As a child I practiced the art of forgiveness many times, but I had never practiced reconciliation. Had a dear friend not pointed us in the direction of Rick Reynolds and Affair Recovery, I’m not sure how our process of reconciliation would have gone. The blessing of having him walk through it with us, after he had walked it so many years before, proved invaluable. There are some valleys in our lives that require guides to show us the way. If I had one prayer for you today, it would be that you would not try to walk this road alone. Reconciliation needs guidance. For the sake of your heart as well as your marriage, find a godly counselor with experience in affair recovery. One day you will look back on this season in your life and be so grateful that you did.

Add New Comment:

Comments

Dana – Thank you for your

Dana – Thank you for your blog. I have followed it from the beginning and often times your words were extremely relevant in my own recovery. Did you or he initiate the reconciliation or did it just happen without a specific conversation marking the beginning? In my situation, I would hope he would be the one to initiate any discussion about reconciling due to he was the one with secrets and an addiction in the first place. If he were to be able to put aside his pride and reach out to me to have a possibly difficult discussion, it would, at the very least, show me that he was serious about our relationship and the changes he was making through his recovery. Thank you again for your openness and for sharing your story.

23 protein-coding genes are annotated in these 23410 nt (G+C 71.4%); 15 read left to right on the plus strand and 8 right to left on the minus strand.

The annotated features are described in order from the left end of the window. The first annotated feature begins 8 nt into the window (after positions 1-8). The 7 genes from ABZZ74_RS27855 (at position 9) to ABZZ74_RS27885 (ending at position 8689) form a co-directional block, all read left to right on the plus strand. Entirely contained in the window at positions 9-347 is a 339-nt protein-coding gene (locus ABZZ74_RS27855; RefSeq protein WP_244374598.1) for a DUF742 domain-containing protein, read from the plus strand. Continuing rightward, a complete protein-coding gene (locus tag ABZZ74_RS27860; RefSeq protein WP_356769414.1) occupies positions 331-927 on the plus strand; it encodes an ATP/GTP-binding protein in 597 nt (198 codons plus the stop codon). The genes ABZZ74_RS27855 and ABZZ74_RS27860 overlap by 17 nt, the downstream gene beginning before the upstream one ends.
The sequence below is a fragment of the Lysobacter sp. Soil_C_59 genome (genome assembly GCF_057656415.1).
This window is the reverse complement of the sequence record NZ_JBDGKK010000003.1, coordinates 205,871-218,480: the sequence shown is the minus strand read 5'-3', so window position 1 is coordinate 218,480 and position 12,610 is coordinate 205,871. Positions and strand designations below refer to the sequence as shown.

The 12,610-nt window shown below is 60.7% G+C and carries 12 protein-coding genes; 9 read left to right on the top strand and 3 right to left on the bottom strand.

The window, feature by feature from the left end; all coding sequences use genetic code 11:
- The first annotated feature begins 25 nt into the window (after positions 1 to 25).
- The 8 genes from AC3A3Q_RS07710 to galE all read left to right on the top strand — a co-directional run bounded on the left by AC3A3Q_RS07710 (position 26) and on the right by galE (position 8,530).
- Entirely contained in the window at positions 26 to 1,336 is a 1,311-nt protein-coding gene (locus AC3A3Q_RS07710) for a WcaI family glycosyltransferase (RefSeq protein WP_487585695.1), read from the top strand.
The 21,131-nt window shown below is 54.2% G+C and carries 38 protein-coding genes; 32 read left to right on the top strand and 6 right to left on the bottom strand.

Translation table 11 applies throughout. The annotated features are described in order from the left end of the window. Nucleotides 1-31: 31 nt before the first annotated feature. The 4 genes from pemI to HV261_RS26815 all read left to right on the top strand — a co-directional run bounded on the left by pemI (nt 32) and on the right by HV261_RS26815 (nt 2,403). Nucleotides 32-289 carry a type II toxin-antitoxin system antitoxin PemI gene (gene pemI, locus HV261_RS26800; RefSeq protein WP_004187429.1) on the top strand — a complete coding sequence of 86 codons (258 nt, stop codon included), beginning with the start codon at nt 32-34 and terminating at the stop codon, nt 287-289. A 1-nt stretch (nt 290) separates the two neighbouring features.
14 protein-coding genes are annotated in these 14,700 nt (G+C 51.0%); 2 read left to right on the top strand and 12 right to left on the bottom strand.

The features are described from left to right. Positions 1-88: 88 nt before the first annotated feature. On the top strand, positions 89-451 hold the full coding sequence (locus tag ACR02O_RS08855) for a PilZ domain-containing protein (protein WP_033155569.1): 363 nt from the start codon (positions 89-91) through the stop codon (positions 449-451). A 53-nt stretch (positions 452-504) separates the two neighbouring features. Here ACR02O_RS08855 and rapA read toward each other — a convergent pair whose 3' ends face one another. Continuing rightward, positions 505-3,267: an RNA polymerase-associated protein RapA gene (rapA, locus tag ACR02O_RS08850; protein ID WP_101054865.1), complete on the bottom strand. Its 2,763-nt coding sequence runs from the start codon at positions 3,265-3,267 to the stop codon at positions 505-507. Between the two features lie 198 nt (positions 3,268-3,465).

initiating reconciliation

Thank you for your question regarding how reconciliation was initiated for us.  Wayne said from the beginning that it was his desire to have our marriage restored. He was never pushy about it, but every once in a while he would remind me that was his desire.

So, I guess in answer to your question, he initiated it. But it was several months down the road before I was willing and able to join him in that desire. Seeing his desire to be restored as well as his willingness to wait for me helped me to eventually feel secure enough to consider reconciliation. I am sorry that you have not felt that from your husband yet. I pray that you will both find the healing you need so you too can come to a place of healing and restoration.

Wanting to forgive

I know this article is 2 years old, but is very timely for me today. We are at the anniversary of discovery. Forgiveness has been difficult for me to get to, but articles like this help me realize that if both husband and wife want to make marriage work it is going to take effort. With that effort there is going to be pain. Some pain is going to be more severe than others. This type of betrayal tries to undermine the foundations of marriage. But I believe that if your foundation is in Christ, first as the individual then as a couple no outside force can tear it down. This does not take away the hurt or the feelings of distrust. All of these types of things, from both spouses, have to be worked through on a daily basis. I am still hurting but I am also still healing. Thank you for this post.

What type of affair was it?

Our free Affair Analyzer provides you with insights about your unique situation and gives you a personalized plan of action.
Take the Affair Analyzer